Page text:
Epimedium brachyrrhizum

Common Name: bishop's hat 
Type: Herbaceous perennial
Family: Berberidaceae
Native Range: China
Zone: 5 to 9
Height: 0.50 to 1.00 feet
Spread: 0.50 to 1.00 feet
Bloom Time: April to May
Bloom Description: Rose-pink
Sun: Part shade to full shade
Water: Dry to medium
Maintenance: Low
Suggested Use: Ground Cover, Naturalize
Flower: Showy
Tolerate: Rabbit, Deer, Drought, Heavy Shade, Erosion, Dry Soil, Shallow-Rocky Soil


Easily grown in average, acidic, dry to medium moisture, well-drained soils in part shade to full shade. Prefers loose, organically rich loams with consistent moisture in part shade (sun-dappled or morning sun). Foliage will usually burn in full afternoon sun. Tolerates full shade. Also tolerates drought and dry shade (rhizomes hold moisture) once established. Intolerant of alkaline soils. Clumps spread somewhat slowly by creeping rhizomes, but will form attractive colonies over time. In areas where plants are not evergreen, cut back any remaining old foliage in late winter prior to the emergence of the new growth. Propagate by division in early spring or fall.

Noteworthy Characteristics

Epimedium brachyrrhizum, commonly called bishop’s hat, fairy wings or short-root barrenwort, is a low-growing, short-rhizomed, clump-forming perennial that typically grows to 8-10” tall. It is native to wooded slopes in Guizhou Province, China where it was discovered in 1994. It is noted for having some of the largest flowers in the genus. Trifoliolate leaves are basal and cauline, with ovate to narrow-ovate, leathery, cordate-based leaflets (to 4” long and to 1 3/8” wide). New leaflets emerge in spring tinged with rose or purple but mature to dark green. Leaves are typically deciduous in winter in USDA Zones 5-7, but remain evergreen south thereof. Foliage clumps are topped in spring (April-May) with showy arching inflorescences of spider-like rose-pink flowers (to 1.5” across) with white filaments, yellow anthers and long spurs. Each inflorescence has 6-12 flowers.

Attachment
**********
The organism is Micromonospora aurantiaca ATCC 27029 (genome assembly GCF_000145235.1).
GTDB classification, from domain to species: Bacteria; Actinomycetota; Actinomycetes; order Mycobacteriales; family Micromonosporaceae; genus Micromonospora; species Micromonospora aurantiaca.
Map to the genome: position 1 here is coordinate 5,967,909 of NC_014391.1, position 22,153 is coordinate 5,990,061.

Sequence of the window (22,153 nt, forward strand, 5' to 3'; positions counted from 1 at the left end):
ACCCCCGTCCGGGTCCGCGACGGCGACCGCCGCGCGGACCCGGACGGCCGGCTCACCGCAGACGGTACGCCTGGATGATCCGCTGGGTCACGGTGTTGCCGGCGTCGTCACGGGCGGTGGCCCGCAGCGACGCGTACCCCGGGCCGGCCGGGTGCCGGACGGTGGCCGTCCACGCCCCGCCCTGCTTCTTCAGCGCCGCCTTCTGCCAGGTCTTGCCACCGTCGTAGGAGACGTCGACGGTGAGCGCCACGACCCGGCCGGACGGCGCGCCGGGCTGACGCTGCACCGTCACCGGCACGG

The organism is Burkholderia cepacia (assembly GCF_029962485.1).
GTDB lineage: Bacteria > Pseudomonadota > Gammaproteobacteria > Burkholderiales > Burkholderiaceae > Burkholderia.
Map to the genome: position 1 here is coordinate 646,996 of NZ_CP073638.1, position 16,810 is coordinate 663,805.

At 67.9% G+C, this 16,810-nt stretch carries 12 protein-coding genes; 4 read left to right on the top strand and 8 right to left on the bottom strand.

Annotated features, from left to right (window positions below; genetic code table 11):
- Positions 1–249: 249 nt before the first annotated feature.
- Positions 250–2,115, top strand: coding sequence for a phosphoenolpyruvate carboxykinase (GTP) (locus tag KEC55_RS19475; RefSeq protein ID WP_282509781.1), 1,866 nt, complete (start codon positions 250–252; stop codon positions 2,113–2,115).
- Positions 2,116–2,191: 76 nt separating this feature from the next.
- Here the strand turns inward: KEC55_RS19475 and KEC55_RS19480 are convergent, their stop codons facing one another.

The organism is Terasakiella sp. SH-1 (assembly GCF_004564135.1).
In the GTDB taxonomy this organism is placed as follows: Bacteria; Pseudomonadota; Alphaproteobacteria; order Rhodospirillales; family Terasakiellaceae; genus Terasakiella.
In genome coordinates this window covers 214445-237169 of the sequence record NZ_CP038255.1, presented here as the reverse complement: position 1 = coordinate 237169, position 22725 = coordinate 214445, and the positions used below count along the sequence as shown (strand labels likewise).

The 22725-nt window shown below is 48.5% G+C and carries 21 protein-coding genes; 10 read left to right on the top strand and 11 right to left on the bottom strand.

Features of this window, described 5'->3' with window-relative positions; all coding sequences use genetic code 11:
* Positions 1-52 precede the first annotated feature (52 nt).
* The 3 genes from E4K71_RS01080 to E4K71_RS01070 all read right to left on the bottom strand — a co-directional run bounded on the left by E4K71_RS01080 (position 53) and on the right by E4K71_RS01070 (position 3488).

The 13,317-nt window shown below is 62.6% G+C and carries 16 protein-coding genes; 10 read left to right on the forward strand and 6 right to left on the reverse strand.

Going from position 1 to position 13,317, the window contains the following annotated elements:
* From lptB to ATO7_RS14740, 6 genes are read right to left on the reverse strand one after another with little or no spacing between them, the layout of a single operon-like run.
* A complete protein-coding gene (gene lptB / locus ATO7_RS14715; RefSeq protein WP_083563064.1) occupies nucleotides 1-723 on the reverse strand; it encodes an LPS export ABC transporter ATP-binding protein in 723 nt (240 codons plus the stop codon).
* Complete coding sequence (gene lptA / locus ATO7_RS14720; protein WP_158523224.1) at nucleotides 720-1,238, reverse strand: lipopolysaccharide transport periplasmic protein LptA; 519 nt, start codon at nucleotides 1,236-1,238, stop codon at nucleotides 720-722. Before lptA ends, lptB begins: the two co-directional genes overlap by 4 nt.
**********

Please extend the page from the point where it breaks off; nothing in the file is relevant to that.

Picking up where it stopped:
Genus name is of unclear origin and meaning but the Greeks used epimedion for a very different plant.

Specific epithet comes from the Greek words brachy meaning short and rrhizum meaning root as reflected by the sometimes used common name of short-root barrenwort for this plant.

Epimediums are also commonly called bishop’s hat or bishop's mitre (four-spurred flowers of some species resemble a clergyman's biretta) or barrenwort (root extract was once believed to prevent female conception).


No serious insect or disease problems. Mosaic virus (transmitted by aphids) is the main disease problem.


Ground cover or edger for shady areas. Mass in woodland gardens, wild gardens or naturalized areas. Also effective in partially shaded areas of rock gardens and border fronts. Grows well under trees. Edger for paths and walkways.